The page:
When you sit down to write your last will and testament you will have to choose an executor, sometimes called a personal representative or an administrator, to manage your estate after you’re gone. As long as you choose someone who is capable and willing to serve, the New York Surrogate’s Court will usually accept your decision. In most situations, executors choose people who will perform their duties diligently, and there’s no reason for estate beneficiaries to ever challenge the executor’s actions.
However, in other situations, representatives don’t perform their jobs as well as they should. Executors have a responsibility to manage the estate dutifully, and if they fail in their duties, the beneficiaries can seek to have them removed.
In general, Surrogate’s Courts in New York give the chosen executor a lot of deference, and it takes convincing evidence to show that an executor has failed in his or her duties. Your estate planning attorney will give you advice and guidance about the executor removal process, but here are several common reasons why executors are removed.
When a person writes a will, he or she can choose almost anyone to serve as an estate administrator. Any capable adult can serve as long as they person is willing.
However, between the creation of the will and the time when the executor must serve, it’s possible for the executor to become ineligible. Ineligibility can result for several reasons, but is often due to a decline in abilities as a result of age, illness, or injury. Substance abuse, dishonesty, and even a lack of understanding can also lead to executor removal.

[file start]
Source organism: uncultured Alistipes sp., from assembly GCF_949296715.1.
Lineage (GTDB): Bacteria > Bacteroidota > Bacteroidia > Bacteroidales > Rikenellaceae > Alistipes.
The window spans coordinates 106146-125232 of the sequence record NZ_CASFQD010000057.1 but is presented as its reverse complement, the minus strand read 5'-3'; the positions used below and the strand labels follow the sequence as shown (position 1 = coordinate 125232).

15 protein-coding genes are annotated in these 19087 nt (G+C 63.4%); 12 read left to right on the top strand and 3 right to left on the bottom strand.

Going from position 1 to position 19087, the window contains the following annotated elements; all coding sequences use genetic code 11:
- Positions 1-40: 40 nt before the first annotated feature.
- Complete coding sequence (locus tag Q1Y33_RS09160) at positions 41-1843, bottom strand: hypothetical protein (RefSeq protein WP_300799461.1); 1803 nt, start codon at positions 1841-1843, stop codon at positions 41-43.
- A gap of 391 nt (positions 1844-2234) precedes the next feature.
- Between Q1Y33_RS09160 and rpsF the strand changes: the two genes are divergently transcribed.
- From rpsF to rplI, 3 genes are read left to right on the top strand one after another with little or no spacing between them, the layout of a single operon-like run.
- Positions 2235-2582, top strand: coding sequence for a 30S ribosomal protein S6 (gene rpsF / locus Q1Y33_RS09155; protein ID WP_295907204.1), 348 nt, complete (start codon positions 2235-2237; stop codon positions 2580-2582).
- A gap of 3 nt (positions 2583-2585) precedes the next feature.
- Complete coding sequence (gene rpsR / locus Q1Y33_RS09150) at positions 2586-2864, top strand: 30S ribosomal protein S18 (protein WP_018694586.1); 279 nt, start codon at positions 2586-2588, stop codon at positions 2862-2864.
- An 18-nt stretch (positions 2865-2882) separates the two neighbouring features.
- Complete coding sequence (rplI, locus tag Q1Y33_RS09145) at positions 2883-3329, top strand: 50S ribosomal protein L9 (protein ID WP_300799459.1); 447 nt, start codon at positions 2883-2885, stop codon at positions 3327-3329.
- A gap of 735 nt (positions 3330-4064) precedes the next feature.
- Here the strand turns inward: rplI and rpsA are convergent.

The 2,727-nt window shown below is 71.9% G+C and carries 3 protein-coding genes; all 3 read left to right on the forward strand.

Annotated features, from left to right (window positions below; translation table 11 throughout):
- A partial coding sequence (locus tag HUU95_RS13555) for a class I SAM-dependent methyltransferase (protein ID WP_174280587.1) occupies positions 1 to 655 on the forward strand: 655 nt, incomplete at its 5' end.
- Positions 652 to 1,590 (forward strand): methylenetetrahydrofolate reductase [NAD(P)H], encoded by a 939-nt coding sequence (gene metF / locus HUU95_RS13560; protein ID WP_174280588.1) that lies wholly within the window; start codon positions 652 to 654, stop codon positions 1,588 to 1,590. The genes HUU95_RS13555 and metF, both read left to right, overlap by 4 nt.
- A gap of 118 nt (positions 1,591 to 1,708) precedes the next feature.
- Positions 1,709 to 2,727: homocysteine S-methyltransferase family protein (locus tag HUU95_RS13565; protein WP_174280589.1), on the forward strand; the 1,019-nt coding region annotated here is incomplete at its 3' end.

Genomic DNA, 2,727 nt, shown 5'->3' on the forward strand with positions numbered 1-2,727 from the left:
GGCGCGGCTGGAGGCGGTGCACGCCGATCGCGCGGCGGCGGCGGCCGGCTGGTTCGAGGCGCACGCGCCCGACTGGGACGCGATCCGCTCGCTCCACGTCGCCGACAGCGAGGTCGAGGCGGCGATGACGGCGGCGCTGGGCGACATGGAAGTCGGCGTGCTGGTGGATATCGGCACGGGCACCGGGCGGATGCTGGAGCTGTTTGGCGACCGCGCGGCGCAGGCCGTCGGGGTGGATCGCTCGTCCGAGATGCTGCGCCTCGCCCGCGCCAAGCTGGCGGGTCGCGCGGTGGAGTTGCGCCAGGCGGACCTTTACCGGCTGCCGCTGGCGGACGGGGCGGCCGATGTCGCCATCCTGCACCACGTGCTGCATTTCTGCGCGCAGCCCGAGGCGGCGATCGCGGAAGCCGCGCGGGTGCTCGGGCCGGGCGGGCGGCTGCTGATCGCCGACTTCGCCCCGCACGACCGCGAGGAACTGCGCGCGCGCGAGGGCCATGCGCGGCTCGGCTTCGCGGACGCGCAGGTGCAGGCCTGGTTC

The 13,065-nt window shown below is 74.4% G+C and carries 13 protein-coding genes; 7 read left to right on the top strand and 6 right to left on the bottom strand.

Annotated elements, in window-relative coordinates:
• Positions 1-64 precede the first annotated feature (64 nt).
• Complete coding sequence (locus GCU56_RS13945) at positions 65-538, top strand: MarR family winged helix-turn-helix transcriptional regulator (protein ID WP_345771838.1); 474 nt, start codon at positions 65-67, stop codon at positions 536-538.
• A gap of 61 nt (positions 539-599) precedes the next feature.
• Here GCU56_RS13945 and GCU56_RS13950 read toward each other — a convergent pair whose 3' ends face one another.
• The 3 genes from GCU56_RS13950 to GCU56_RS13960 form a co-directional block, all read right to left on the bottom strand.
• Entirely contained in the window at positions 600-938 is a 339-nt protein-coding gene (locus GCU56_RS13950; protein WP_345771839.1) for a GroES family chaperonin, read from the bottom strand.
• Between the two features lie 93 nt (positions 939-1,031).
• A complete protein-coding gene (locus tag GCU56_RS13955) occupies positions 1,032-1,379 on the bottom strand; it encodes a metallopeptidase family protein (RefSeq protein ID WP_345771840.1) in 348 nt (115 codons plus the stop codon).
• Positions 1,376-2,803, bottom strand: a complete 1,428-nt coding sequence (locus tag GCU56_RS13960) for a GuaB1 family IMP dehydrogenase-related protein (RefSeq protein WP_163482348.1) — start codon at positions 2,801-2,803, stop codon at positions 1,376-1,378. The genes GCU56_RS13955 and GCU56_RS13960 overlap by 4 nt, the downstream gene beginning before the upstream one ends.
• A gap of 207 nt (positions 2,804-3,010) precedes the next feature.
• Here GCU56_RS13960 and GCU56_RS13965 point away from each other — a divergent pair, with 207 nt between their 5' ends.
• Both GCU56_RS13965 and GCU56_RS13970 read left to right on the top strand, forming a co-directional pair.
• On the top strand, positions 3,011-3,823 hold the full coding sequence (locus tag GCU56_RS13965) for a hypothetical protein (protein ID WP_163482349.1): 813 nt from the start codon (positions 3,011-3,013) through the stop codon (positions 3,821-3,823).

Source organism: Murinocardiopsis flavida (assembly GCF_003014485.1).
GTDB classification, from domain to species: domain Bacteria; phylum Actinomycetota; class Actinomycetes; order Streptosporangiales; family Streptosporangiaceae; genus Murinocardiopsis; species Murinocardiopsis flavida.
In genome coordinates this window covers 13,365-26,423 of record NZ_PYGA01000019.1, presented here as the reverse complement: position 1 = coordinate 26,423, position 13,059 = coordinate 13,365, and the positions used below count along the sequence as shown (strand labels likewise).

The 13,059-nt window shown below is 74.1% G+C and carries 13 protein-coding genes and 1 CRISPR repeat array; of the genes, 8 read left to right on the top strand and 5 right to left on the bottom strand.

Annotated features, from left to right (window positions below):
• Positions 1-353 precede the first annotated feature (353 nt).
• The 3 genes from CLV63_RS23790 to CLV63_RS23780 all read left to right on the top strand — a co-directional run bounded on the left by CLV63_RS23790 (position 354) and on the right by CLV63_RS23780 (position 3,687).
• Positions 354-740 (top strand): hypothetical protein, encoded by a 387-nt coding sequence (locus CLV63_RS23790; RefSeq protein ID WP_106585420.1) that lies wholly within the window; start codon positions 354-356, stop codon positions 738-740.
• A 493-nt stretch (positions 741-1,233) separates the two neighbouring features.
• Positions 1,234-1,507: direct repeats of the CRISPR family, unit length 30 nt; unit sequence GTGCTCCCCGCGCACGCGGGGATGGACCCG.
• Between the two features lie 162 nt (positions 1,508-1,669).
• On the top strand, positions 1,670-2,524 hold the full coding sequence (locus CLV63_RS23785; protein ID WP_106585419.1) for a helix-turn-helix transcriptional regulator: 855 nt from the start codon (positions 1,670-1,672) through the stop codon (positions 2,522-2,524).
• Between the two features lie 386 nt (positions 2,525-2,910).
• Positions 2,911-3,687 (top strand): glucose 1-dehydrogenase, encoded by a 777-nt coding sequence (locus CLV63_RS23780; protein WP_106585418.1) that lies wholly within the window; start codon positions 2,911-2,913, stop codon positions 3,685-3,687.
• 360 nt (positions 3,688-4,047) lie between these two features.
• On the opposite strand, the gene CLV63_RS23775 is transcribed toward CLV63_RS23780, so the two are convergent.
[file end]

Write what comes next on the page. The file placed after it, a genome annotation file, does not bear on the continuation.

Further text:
Failure to Comply
Executors are chiefly responsible for managing the estate property, taking an inventory, and ensuring that estate property is properly transferred to creditors or inheritors. During all of that, executors will have to follow specific rules and procedures as established by New York probate law and the Surrogate’s Court. Failing to comply with these established rules or refusing to follow the directions of the court can result in an executor being removed from his or her position.
In the course of an executor’s duties, they often have to manage a lot of money and property. The estate settlement process can also take considerable time, and during that time the executor has to manage the estate property diligently. An executor who invests estate property in a manner not authorized by law, or who performs his or her duties dishonestly, rashly, or incompetently can also be removed.
Probate is complex, and even the most responsible person needs legal advice to perform the duties of an executor adequately. Though there is no law that requires it, all executors in New York should hire probate counsel to advise them. Failing to have a probate lawyer provide advice is often a sign that the executor is mismanaging his or her responsibilities.